Identify It! Answer for 11-20-2009

Thank you everyone who guessed in this week’s “Identify It!” challenge. Sorry that its taken us longer to get our answer posted than usual but its been a busy week getting ready for Thanksgiving. We’ve done three of these challenges so far and I’m always interested in people’s responses and their thought process.

We had some really good guesses this week but amazingly I was able to stump the fans because no one guessed the correct answer. I was actually expecting this one to be guessed very quickly but I guess we don’t have very many hardcore geologists or mineralogists in the audience at the moment.

Here is the answer: The object in question is a 6 inch diameter by 4 inch tall crystal formation of the mineral Fluorite. This formation is partially transparent (around some corners of some crystals) but is mostly translucent having a purple to violet color. It exhibits a cubic crystal formation typical of fluorite. More images (showing translucency and better coloration) can be found at our fan page on Facebook under the photo’s tab inside the “Rocks and Minerals” folder.

(see: )

Another View of our Fluorite Crystal

Another View of our Fluorite Crystal

Fluorite is a widely occuring mineral that is often found in large deposits. It is a halide made of calcium fluoride (CaF2) and is found most often as cubic crystals though octahedral and more complex forms are possible. Fluorite occurs in a wide variety of colors including colorless, yellow, green, blue, purple and more rarely black, brown, red, pink, and white. Some fluorite samples fluoresce under ultra-violet light (fluorescence is actually named after fluorite, one of the first minerals discovered to posses this trait)

Fluorite uses include: ornamental use, as a gemstone, as a flux in steel and aluminum production, as a substitute for glass in some high quality optics applications, in some semiconductor manufacturing processes involving ultraviolet light, and in the production of hydrofluoric acid.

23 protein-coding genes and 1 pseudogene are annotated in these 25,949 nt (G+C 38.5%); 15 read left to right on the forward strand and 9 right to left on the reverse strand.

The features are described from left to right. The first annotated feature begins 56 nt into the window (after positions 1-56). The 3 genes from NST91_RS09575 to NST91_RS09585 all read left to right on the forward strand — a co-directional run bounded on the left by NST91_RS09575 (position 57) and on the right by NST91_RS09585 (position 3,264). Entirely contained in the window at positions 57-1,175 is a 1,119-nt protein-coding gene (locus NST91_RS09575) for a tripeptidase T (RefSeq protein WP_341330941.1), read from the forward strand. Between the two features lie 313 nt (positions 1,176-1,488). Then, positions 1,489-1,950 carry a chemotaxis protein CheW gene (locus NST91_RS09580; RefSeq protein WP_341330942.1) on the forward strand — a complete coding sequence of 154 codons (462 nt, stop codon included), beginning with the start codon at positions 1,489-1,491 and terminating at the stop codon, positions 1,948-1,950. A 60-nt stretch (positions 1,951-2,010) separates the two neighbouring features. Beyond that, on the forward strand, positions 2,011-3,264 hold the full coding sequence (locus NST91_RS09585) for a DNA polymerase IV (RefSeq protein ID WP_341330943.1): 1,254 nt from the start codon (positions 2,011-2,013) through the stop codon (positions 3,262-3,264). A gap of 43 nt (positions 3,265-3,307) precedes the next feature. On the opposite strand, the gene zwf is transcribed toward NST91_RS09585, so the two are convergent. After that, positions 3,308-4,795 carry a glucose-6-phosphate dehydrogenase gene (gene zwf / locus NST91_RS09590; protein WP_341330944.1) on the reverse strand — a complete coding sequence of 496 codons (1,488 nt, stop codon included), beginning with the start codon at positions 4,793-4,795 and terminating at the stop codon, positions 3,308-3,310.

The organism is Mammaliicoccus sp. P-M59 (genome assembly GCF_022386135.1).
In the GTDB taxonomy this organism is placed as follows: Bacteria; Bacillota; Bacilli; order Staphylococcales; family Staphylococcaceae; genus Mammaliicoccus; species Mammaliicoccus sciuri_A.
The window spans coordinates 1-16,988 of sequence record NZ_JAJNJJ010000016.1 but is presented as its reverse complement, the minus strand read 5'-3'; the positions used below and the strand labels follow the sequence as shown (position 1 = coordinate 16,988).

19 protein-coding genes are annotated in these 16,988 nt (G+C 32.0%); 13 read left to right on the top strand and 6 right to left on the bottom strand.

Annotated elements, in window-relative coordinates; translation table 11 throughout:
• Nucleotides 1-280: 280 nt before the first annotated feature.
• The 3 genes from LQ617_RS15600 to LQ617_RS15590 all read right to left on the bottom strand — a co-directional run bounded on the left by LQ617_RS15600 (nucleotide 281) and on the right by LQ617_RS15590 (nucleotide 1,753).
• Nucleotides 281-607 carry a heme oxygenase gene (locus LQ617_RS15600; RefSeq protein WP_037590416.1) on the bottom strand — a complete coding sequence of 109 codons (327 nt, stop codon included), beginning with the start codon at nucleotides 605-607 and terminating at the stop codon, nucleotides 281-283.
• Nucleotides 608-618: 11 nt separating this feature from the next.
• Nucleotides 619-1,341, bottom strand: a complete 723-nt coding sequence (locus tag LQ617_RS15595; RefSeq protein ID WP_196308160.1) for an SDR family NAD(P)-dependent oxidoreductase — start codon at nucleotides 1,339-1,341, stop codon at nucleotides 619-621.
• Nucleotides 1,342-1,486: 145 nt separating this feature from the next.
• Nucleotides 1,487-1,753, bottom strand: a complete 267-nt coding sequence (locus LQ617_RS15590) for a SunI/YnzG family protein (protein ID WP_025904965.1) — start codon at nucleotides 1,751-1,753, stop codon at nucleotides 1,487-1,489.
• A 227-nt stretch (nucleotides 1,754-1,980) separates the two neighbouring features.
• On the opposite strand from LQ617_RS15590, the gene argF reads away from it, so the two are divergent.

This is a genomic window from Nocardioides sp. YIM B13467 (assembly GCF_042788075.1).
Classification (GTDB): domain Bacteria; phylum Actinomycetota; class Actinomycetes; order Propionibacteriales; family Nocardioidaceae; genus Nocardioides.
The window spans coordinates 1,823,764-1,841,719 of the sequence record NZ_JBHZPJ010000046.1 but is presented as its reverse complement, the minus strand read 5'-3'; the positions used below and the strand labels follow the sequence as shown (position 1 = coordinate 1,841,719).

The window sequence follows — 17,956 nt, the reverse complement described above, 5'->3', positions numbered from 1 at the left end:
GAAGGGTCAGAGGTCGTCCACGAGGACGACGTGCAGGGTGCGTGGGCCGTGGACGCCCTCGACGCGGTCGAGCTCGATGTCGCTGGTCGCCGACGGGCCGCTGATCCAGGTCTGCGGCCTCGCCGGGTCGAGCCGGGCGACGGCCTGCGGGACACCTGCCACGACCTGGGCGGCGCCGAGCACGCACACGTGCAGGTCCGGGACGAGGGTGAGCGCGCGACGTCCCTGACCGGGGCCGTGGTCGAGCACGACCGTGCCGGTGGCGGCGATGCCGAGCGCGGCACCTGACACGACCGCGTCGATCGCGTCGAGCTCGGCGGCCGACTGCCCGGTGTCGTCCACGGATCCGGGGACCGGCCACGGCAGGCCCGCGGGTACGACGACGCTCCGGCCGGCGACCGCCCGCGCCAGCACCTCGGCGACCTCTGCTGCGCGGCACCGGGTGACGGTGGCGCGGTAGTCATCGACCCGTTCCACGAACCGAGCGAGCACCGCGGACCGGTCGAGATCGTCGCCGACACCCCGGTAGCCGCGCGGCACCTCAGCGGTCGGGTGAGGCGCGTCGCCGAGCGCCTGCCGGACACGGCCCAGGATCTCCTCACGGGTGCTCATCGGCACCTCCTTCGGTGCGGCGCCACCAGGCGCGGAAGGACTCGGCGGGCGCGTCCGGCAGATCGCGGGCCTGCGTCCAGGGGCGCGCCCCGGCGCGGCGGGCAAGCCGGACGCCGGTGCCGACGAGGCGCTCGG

You can learn more about Fluorite and find pictures of very interesting samples at the following links:

A data table containing lots of information about Fluorite:

Pictures of museum samples of Flurite:

Bob’s Fluorite Gallery:

Lots of information and pictures of Fluorite:

Wikipedia Entry on Fluorite:

(standard disclaimer: Wikipedia is not a primary source and since the site is publicly editable by anyone the accuracy of information should be called into question. Nevertheless Wikipedia is an interesting experiment as a publicly edited and maintained information repository similar to an encyclopedia and can provide interesting links to other primary sources. Please use appropriate caution when viewing articles on Wikipedia)

Thanks again to everyone who guessed in this week’s “Identify It!” challenge. Keep an eye on the Harris Educational fan page on Facebook for the next “Identify It!” later next week.

Have a wonderful Thanksgiving everyone!



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